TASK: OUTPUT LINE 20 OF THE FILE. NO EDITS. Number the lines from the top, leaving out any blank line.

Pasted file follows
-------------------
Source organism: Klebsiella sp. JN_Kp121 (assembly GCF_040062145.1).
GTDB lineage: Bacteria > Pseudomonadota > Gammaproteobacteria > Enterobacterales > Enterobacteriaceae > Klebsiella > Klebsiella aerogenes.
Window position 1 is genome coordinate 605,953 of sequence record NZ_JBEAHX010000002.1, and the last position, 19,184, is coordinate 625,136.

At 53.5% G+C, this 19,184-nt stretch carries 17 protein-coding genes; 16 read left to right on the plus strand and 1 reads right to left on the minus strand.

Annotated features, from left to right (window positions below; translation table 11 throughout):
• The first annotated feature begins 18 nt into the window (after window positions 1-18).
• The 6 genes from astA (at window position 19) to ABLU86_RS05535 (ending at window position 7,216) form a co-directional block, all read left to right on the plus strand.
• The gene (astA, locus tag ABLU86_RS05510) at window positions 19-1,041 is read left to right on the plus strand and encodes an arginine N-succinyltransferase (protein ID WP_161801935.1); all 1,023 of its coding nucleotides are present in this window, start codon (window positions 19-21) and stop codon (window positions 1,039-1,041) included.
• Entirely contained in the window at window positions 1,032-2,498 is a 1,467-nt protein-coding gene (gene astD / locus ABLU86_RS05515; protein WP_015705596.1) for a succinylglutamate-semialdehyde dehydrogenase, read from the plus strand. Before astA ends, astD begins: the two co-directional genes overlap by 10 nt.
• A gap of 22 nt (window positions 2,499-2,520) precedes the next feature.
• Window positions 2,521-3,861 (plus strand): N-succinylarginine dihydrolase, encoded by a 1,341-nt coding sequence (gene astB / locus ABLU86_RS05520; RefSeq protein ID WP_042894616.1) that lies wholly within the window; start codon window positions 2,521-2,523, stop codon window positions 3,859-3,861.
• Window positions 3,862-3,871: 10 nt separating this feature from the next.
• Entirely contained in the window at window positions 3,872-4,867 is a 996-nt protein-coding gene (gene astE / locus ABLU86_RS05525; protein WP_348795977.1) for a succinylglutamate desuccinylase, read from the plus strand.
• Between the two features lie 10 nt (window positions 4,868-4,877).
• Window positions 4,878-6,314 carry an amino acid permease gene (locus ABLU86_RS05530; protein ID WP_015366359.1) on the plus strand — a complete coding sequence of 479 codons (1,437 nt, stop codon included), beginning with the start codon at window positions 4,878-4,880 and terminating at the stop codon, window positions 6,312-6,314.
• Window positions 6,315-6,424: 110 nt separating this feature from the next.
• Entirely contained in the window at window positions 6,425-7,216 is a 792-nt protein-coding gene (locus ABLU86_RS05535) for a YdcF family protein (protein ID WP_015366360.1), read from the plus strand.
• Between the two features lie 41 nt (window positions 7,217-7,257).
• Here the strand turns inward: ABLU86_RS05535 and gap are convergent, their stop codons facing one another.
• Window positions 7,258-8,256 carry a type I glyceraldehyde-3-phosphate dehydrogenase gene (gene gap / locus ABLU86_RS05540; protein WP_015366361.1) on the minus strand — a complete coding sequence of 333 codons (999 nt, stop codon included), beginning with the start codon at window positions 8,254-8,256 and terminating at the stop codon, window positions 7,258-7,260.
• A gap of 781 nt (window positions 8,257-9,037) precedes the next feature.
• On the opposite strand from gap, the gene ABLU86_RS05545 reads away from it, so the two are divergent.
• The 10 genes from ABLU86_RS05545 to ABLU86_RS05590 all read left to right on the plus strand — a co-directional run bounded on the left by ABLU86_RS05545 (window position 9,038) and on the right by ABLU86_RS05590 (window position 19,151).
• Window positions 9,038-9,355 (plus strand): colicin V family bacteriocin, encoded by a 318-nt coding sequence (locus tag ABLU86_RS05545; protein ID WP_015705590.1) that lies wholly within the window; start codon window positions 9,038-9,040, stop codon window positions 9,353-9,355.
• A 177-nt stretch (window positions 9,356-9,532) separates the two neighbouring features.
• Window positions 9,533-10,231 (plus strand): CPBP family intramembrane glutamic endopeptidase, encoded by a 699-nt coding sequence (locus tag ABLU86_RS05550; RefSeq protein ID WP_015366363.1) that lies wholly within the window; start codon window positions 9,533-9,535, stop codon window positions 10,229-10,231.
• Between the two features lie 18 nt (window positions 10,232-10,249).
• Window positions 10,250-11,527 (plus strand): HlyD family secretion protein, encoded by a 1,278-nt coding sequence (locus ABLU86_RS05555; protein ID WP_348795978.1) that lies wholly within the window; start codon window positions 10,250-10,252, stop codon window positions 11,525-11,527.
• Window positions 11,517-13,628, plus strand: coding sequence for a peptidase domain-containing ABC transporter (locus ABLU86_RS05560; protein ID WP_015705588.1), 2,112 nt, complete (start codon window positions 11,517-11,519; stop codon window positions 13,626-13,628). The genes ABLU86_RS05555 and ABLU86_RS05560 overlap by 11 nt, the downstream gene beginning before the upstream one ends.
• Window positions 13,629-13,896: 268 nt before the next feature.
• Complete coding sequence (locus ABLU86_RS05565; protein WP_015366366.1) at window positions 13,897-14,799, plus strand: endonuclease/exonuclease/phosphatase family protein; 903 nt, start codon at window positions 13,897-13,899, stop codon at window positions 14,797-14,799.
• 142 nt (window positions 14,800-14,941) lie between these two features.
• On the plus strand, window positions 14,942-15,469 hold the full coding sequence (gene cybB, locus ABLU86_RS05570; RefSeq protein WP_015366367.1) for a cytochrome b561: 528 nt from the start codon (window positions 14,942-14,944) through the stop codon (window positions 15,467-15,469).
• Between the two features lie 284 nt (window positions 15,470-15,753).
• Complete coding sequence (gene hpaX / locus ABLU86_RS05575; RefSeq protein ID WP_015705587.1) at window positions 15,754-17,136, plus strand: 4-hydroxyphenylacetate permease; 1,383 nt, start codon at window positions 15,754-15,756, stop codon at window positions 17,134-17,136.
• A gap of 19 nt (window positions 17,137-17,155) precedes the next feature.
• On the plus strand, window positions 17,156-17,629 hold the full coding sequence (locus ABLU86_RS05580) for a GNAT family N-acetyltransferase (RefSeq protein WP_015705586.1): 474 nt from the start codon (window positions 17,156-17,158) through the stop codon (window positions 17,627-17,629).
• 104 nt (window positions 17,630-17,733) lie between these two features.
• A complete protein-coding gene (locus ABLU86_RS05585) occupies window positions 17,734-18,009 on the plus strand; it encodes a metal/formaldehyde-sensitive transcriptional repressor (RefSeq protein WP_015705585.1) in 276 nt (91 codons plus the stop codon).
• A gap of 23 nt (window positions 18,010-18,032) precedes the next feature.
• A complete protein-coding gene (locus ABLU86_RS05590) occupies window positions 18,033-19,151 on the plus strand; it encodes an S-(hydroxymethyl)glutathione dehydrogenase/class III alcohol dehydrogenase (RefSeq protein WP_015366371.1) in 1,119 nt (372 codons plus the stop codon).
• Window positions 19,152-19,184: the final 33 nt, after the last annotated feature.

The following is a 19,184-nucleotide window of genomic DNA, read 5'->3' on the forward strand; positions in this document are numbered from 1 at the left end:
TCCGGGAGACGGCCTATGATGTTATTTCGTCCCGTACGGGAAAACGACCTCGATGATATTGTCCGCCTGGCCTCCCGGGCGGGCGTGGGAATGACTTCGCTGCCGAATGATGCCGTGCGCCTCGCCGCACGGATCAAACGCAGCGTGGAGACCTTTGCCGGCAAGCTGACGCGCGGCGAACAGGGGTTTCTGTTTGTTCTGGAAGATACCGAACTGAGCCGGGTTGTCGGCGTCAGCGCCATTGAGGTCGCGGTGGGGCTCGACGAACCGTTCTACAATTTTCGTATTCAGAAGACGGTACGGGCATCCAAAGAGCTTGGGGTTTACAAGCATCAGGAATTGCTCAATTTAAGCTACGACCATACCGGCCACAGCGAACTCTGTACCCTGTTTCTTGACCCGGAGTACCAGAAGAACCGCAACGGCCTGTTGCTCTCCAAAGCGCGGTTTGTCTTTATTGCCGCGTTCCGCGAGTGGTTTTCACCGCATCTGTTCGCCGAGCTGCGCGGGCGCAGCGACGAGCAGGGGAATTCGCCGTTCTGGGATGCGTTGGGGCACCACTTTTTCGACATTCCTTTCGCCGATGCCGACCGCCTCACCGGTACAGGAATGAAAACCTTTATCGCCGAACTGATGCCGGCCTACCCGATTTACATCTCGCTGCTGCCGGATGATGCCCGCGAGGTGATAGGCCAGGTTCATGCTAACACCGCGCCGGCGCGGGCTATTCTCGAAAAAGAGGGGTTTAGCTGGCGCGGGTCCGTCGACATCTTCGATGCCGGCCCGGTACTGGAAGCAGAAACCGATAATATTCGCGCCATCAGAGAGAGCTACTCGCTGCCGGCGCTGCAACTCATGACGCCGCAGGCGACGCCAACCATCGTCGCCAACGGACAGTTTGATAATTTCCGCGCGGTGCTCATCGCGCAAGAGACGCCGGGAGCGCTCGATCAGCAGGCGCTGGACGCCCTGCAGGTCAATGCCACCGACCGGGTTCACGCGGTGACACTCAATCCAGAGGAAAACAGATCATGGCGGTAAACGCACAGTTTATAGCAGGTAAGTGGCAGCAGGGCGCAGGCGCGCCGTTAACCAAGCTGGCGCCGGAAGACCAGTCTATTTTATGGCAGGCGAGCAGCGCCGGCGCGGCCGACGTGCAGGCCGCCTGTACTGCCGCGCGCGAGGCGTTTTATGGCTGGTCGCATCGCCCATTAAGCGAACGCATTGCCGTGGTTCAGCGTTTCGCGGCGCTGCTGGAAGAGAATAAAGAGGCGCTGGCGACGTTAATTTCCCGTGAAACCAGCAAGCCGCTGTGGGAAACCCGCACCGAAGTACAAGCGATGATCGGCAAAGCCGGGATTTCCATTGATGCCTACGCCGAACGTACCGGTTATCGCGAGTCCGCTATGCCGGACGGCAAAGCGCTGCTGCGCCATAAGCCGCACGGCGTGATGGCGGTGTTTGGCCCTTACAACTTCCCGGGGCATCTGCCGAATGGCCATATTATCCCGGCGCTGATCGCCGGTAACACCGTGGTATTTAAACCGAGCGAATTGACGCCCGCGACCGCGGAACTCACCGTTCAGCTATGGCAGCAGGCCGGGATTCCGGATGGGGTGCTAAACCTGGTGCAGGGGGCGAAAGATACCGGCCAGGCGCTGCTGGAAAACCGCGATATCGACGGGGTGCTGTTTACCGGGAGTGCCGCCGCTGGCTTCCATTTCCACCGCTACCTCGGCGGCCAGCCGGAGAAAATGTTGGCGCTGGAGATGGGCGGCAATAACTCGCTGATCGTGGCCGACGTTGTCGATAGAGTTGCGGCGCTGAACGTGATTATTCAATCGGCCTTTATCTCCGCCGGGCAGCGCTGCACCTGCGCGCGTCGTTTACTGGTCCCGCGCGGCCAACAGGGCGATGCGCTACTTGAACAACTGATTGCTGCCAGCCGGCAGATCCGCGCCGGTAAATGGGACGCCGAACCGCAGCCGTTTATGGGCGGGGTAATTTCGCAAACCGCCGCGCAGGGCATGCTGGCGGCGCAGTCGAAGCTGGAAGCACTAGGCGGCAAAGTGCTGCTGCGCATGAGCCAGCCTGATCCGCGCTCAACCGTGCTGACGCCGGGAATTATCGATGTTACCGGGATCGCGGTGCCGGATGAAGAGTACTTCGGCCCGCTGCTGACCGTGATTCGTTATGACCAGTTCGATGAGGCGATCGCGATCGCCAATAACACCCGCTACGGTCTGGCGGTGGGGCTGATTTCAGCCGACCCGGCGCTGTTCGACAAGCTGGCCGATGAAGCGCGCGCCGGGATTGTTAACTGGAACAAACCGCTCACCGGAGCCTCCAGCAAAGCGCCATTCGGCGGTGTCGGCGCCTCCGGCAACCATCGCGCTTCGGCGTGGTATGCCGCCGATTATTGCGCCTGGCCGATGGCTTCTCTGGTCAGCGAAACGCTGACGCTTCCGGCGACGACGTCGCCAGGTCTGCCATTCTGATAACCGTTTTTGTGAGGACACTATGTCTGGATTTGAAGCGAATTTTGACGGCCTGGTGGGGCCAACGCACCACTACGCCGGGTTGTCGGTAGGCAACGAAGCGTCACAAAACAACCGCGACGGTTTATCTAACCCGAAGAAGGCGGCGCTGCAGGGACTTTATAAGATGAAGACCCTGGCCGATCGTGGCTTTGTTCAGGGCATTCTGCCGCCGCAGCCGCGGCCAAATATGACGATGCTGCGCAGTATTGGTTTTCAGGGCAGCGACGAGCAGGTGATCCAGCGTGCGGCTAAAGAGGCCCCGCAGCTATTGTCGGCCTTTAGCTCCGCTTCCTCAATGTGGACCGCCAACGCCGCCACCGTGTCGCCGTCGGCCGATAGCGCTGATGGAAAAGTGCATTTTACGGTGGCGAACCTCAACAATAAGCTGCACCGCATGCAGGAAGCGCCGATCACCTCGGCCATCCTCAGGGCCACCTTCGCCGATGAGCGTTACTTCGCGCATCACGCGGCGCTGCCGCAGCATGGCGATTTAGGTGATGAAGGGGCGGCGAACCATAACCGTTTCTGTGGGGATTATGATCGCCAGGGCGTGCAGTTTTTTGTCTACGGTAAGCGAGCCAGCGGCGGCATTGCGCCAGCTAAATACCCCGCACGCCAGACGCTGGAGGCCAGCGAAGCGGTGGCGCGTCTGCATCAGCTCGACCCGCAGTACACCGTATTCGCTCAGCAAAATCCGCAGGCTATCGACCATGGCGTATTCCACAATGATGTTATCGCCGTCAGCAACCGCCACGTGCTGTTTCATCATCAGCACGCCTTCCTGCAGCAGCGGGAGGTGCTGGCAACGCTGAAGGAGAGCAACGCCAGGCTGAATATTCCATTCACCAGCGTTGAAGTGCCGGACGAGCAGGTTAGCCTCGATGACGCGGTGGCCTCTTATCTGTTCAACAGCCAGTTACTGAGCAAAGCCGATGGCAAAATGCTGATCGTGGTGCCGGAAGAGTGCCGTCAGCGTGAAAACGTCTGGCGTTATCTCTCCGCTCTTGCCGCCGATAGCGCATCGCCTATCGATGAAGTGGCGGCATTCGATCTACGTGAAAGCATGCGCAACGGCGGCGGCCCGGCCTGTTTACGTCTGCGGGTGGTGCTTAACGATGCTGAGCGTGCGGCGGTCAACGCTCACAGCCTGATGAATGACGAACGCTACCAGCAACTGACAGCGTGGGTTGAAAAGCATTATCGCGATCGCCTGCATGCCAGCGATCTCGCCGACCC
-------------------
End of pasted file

• Window positions 7,258-8,256 carry a type I glyceraldehyde-3-phosphate dehydrogenase gene (gene gap / locus ABLU86_RS05540; protein WP_015366361.1) on the minus strand — a complete coding sequence of 333 codons (999 nt, stop codon included), beginning with the start codon at window positions 8,254-8,256 and terminating at the stop codon, window positions 7,258-7,260.